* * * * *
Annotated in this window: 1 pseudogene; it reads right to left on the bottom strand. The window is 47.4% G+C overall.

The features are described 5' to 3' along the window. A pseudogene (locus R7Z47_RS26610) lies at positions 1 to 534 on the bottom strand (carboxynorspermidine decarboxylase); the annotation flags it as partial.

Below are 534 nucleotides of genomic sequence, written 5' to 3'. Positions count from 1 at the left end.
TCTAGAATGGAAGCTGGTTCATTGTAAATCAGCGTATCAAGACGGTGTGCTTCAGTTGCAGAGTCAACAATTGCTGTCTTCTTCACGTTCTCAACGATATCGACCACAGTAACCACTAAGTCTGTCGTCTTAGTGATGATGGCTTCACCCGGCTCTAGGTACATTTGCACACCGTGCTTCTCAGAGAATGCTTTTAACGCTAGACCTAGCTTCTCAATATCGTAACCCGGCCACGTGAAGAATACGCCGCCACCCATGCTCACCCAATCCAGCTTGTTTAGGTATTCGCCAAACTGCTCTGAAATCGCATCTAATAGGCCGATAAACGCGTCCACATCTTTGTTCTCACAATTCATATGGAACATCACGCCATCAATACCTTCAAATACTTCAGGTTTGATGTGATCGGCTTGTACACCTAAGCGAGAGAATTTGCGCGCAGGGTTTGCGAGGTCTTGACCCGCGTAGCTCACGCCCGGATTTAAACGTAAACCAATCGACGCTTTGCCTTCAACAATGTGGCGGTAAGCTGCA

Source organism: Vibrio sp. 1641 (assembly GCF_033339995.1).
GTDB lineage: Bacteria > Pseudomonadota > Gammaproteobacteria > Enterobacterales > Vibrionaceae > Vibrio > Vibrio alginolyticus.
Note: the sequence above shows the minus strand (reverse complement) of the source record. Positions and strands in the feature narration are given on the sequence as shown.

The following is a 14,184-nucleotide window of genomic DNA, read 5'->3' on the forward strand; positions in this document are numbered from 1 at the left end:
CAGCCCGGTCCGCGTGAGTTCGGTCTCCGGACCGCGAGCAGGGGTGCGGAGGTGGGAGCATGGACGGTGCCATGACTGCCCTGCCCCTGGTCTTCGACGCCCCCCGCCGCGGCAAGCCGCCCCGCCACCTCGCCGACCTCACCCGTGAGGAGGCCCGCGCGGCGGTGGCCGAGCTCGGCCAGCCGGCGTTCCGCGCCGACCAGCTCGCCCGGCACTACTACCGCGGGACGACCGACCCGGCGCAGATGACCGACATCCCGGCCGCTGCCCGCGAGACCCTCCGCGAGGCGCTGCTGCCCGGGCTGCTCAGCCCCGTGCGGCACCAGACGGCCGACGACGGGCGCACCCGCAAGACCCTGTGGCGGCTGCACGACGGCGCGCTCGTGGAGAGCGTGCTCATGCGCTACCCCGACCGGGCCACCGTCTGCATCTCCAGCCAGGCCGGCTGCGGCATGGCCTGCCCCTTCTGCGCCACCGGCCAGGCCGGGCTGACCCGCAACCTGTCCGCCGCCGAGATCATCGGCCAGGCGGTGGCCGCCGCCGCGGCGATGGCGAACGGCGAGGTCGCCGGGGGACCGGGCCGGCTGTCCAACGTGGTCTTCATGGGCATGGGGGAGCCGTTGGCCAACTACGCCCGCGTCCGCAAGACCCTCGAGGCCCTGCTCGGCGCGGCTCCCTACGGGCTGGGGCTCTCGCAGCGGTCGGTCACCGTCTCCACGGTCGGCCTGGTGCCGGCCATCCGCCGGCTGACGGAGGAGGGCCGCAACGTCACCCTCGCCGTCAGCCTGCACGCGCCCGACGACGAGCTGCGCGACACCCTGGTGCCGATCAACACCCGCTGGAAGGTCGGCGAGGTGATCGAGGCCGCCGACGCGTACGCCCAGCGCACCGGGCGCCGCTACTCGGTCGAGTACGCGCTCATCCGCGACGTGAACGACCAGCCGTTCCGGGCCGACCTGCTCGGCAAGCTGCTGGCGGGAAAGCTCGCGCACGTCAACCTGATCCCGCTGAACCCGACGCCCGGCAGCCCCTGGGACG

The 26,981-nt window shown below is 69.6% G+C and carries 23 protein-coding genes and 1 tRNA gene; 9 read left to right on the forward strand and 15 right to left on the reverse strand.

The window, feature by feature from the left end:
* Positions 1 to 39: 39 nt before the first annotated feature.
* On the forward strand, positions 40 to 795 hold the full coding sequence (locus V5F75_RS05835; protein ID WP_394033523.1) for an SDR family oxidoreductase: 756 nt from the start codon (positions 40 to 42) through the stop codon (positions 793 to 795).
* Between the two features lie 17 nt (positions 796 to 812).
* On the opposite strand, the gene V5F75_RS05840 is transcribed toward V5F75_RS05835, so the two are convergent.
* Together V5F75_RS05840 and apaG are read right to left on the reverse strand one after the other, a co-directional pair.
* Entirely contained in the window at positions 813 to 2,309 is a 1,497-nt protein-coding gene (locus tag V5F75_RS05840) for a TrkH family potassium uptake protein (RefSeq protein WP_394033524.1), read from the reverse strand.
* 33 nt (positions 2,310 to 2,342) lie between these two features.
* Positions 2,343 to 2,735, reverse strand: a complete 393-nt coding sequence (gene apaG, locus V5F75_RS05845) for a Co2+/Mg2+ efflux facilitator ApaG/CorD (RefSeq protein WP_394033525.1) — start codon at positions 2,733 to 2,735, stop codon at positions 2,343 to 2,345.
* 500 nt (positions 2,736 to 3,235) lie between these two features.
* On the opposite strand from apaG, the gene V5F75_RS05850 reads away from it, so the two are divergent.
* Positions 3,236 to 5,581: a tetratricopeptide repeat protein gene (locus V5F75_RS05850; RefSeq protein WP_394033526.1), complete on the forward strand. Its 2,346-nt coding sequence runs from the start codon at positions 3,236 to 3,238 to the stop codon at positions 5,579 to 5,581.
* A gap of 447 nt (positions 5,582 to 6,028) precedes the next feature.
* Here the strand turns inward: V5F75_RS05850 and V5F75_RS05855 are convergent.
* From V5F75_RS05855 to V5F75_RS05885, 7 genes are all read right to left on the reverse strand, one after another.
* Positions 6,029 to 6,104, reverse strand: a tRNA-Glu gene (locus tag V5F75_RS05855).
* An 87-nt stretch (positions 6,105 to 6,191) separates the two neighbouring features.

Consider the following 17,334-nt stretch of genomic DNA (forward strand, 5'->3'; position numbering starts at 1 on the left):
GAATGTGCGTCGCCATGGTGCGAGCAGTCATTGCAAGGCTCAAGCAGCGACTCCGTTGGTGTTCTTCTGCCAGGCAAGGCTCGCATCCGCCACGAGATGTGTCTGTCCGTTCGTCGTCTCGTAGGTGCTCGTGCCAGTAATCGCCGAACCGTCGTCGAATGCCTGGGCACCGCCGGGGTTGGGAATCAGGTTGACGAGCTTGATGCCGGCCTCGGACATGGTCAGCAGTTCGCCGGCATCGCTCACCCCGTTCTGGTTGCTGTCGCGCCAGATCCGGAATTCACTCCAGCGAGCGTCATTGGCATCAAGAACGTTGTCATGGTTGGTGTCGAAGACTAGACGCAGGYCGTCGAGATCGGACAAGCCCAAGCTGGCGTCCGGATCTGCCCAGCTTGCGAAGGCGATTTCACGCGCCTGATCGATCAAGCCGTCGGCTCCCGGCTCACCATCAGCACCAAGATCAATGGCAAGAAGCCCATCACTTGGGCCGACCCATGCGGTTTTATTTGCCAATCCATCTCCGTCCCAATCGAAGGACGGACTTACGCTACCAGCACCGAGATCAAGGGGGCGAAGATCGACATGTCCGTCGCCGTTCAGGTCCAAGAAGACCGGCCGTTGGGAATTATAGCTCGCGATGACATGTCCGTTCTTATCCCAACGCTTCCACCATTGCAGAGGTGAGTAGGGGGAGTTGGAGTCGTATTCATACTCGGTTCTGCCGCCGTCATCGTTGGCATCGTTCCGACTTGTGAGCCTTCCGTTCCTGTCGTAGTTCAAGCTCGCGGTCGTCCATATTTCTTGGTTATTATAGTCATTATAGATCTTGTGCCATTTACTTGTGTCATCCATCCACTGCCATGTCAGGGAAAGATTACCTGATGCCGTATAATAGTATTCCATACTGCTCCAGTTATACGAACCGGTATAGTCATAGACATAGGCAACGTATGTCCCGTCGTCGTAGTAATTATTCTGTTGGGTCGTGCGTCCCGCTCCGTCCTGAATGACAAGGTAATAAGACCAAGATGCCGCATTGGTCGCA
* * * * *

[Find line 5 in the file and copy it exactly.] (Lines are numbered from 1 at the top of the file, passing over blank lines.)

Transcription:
Source organism: Vibrio sp. 1641 (assembly GCF_033339995.1).